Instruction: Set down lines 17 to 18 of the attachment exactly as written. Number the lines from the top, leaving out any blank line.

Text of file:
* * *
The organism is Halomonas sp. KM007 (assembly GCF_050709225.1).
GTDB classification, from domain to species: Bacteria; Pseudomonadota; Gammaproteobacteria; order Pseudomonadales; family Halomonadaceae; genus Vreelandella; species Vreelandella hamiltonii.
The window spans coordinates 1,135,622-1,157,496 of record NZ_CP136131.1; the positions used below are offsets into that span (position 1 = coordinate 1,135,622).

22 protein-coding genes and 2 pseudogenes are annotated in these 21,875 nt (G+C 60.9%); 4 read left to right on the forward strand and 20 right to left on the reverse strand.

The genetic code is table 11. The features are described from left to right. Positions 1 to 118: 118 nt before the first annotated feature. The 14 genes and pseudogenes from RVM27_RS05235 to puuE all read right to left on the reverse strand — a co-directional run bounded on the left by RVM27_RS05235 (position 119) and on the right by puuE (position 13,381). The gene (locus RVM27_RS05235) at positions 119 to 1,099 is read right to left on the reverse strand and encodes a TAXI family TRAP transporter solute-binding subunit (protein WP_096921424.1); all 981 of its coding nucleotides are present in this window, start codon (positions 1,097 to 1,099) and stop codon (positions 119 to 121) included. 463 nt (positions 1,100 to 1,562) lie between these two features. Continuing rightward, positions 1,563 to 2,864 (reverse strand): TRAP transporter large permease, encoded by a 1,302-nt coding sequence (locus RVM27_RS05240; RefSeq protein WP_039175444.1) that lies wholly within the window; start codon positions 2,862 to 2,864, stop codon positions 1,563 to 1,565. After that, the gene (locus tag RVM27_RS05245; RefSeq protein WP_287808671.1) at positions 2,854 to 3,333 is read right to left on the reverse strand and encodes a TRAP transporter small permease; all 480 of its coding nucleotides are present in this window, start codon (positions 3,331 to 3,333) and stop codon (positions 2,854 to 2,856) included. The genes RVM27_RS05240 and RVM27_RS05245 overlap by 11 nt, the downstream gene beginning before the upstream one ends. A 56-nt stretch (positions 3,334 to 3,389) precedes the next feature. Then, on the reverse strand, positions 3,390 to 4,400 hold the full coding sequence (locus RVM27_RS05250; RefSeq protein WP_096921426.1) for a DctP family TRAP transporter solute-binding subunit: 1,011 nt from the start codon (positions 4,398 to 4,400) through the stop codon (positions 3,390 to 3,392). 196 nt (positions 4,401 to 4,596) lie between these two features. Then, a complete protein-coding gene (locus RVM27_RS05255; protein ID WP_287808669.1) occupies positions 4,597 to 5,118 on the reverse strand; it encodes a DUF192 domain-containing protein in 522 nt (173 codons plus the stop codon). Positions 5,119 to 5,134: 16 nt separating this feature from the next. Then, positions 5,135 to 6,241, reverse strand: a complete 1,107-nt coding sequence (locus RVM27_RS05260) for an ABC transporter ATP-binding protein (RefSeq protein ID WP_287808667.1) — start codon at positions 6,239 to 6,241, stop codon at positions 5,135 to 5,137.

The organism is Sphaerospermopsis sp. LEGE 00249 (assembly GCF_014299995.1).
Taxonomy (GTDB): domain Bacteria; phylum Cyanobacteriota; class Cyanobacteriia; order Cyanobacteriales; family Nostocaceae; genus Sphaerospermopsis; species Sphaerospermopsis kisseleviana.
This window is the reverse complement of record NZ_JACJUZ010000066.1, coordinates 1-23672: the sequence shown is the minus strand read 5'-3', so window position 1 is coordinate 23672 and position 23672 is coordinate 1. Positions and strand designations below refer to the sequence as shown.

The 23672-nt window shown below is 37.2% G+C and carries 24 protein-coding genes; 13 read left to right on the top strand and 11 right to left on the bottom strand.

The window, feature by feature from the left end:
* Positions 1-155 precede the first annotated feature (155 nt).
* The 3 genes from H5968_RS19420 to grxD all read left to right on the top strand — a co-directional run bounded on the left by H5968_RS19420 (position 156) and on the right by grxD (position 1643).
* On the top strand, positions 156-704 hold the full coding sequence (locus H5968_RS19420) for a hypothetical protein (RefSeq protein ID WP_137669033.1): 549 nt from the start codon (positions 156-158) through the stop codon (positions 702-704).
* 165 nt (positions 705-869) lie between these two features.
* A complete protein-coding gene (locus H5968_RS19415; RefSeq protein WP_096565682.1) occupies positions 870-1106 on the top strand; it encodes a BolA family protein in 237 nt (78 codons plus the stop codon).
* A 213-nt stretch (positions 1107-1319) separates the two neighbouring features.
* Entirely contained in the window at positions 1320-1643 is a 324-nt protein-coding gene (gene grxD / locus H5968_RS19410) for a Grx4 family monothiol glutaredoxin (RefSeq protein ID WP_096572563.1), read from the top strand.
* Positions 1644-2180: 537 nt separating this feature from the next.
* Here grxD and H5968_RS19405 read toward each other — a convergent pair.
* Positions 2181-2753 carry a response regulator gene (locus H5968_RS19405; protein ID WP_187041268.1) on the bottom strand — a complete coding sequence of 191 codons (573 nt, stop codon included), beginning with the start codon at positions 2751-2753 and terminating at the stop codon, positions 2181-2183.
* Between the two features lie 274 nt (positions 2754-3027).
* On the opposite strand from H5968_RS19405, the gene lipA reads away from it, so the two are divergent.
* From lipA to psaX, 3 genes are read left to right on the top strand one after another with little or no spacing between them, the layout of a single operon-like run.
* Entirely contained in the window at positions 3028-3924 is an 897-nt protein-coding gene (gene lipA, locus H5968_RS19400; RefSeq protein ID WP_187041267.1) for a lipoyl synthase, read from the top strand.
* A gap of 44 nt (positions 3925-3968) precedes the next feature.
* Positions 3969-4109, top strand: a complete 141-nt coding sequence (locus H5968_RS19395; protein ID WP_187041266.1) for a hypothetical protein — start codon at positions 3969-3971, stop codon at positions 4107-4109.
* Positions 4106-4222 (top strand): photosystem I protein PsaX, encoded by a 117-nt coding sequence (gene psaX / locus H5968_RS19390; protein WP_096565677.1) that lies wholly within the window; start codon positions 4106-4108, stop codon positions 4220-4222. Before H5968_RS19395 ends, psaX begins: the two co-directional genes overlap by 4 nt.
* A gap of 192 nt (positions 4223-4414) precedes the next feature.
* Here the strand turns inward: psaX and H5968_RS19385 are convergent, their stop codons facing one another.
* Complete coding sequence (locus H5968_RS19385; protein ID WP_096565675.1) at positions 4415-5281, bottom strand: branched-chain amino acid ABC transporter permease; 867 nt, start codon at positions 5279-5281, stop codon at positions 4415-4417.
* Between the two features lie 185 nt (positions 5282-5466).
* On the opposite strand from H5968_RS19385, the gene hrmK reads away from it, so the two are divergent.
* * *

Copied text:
* Entirely contained in the window at positions 1320-1643 is a 324-nt protein-coding gene (gene grxD / locus H5968_RS19410) for a Grx4 family monothiol glutaredoxin (RefSeq protein ID WP_096572563.1), read from the top strand.
* Positions 1644-2180: 537 nt separating this feature from the next.